Tag: 1944

Lili Marlene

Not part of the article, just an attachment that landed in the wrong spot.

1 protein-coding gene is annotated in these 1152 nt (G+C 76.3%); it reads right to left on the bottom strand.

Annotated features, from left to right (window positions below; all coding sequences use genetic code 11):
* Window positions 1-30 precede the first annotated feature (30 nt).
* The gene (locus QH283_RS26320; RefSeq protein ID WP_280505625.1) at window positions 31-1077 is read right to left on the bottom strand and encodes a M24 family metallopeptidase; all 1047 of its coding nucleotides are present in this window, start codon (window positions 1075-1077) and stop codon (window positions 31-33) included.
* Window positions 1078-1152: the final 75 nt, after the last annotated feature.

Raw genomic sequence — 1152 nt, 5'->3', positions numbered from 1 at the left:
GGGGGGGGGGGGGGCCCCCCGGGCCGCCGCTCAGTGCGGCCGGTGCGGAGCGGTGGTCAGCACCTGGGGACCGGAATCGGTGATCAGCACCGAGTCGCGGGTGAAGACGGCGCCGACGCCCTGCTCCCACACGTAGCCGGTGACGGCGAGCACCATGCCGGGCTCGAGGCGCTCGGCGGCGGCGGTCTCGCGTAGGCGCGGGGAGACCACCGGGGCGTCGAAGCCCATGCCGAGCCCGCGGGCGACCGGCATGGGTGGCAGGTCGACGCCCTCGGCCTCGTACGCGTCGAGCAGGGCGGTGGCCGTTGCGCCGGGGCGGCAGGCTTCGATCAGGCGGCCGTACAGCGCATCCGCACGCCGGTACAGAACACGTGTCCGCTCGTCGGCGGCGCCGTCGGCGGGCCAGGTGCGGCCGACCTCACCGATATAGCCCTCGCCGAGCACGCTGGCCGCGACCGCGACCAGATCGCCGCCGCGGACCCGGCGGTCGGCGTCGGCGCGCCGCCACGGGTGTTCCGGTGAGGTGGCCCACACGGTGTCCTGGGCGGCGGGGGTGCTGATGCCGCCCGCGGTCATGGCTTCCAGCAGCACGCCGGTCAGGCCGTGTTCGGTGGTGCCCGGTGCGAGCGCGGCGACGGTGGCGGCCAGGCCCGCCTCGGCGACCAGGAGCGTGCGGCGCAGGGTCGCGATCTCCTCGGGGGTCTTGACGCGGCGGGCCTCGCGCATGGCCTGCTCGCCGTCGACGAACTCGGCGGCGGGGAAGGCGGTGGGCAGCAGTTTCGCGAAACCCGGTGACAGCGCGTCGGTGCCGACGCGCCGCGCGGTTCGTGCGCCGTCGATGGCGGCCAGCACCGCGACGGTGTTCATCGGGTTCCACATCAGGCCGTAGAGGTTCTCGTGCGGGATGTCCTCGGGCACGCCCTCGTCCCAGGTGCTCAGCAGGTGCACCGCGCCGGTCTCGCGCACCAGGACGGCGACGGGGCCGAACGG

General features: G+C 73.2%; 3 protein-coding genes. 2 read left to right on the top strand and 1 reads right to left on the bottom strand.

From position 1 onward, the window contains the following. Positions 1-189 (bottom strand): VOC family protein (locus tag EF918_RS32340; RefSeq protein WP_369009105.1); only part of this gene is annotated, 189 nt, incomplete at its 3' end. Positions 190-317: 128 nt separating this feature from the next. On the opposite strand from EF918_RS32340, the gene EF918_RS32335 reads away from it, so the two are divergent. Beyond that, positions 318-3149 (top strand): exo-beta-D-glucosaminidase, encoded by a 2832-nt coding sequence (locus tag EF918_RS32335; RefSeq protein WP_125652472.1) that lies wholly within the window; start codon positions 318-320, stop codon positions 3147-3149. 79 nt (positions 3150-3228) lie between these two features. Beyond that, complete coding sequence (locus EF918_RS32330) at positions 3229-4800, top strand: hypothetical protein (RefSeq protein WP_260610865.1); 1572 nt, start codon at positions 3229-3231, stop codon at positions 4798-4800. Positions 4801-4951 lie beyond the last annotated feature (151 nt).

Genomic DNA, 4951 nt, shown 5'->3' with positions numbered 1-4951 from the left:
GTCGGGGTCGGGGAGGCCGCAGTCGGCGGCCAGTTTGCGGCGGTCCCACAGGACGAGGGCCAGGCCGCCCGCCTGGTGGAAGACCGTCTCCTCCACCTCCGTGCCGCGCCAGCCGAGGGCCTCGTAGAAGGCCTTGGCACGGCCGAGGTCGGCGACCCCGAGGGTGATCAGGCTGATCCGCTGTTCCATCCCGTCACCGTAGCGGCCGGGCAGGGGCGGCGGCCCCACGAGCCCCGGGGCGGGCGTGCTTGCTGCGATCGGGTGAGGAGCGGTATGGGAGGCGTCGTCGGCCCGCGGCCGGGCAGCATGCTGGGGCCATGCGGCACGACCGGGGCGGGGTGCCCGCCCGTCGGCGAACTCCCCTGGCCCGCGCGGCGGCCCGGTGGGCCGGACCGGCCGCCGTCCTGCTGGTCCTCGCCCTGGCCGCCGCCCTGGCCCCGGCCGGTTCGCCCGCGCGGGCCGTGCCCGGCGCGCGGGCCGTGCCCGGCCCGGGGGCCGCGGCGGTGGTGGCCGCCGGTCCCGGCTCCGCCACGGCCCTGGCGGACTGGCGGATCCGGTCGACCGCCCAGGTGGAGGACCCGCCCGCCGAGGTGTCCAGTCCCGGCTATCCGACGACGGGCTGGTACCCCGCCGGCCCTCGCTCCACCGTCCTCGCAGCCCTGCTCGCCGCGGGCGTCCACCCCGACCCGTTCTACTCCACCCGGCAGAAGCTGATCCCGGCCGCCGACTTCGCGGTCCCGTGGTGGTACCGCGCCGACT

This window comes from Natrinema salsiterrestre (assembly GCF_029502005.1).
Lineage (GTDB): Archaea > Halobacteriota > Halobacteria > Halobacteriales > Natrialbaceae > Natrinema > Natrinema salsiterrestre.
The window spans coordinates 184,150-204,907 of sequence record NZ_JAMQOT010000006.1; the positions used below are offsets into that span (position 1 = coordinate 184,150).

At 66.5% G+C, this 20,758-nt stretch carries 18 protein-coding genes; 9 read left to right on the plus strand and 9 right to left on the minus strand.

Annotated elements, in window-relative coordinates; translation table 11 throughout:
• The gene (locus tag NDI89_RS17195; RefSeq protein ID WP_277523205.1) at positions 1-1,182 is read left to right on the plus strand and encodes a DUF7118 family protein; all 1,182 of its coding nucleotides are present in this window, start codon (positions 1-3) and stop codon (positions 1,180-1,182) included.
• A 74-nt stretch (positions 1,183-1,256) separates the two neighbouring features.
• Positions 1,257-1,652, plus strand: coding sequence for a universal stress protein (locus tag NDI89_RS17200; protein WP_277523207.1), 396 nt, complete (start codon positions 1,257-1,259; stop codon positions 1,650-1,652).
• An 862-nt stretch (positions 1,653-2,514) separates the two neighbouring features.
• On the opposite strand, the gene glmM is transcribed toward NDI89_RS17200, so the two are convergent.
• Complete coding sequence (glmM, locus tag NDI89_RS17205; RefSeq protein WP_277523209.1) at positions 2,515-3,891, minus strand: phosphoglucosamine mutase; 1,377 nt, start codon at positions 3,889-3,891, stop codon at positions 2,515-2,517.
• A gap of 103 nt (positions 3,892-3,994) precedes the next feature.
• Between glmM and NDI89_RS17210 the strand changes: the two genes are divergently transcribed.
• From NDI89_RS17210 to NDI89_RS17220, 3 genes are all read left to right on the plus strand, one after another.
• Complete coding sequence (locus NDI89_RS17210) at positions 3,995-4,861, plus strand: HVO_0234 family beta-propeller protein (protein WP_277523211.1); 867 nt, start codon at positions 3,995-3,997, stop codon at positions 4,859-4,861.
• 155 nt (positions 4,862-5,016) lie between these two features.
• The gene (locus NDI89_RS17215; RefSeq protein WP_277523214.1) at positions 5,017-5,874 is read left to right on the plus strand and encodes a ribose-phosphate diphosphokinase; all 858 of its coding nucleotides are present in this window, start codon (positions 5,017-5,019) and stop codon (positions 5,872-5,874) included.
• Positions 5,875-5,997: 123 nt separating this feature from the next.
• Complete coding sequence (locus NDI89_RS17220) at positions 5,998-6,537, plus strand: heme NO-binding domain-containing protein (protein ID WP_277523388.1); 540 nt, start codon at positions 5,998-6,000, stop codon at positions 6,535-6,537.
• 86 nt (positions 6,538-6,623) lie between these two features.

Marlene Dietrich’s signature song. Others have done it, but it belongs to Dietrich. As she recounts in the video, this was one of the tunes she sang when she risked her life entertaining Allied troops during WWII. Dietrich became the first woman to receive a Medal of Freedom for her efforts during the war. She did indeed spend the war years crisscrossing Europe and the Pacific to perform for troops, sometimes coming within mere miles of active frontlines. Having left Germany for Hollywood in 1930, she turned down Hitler’s personal invitation to come home and instead became an American citizen and one of the most prominent and outspoken anti-Nazis in Hollywood. Besides her work entertaining and selling war bonds, she was enlisted by the OSS to take part in a secret project that aimed to use music as a propaganda tool. Lili Marlene was one of the songs she recorded for that mission, both in English and German renditions. How the same tune was supposed to moralize Allied soldiers while de-moralizing the Axis, I don’t know, nor do I know if the musical propaganda project had any effect or was just a shot in the dark. Dietrich’s personal appearances certainly had the desired effect of raising morale, though. She sold more bonds and logged more miles than any other star. It must have pained her to reject her birthplace so completely and take up the flag for a new homeland, but she felt very strongly that it was right. She had staunchly opposed Nazism from the very beginning and refused to make the compromises that many other artists made in order to continue surviving in an increasingly oppressive atmosphere. She would not take the cushy but morally bankrupt place as a state-approved public figure that her peer and rival Leni Riefenstahl took. She was a woman far ahead of her time in every respect, not least in her choice of where to place her loyalties.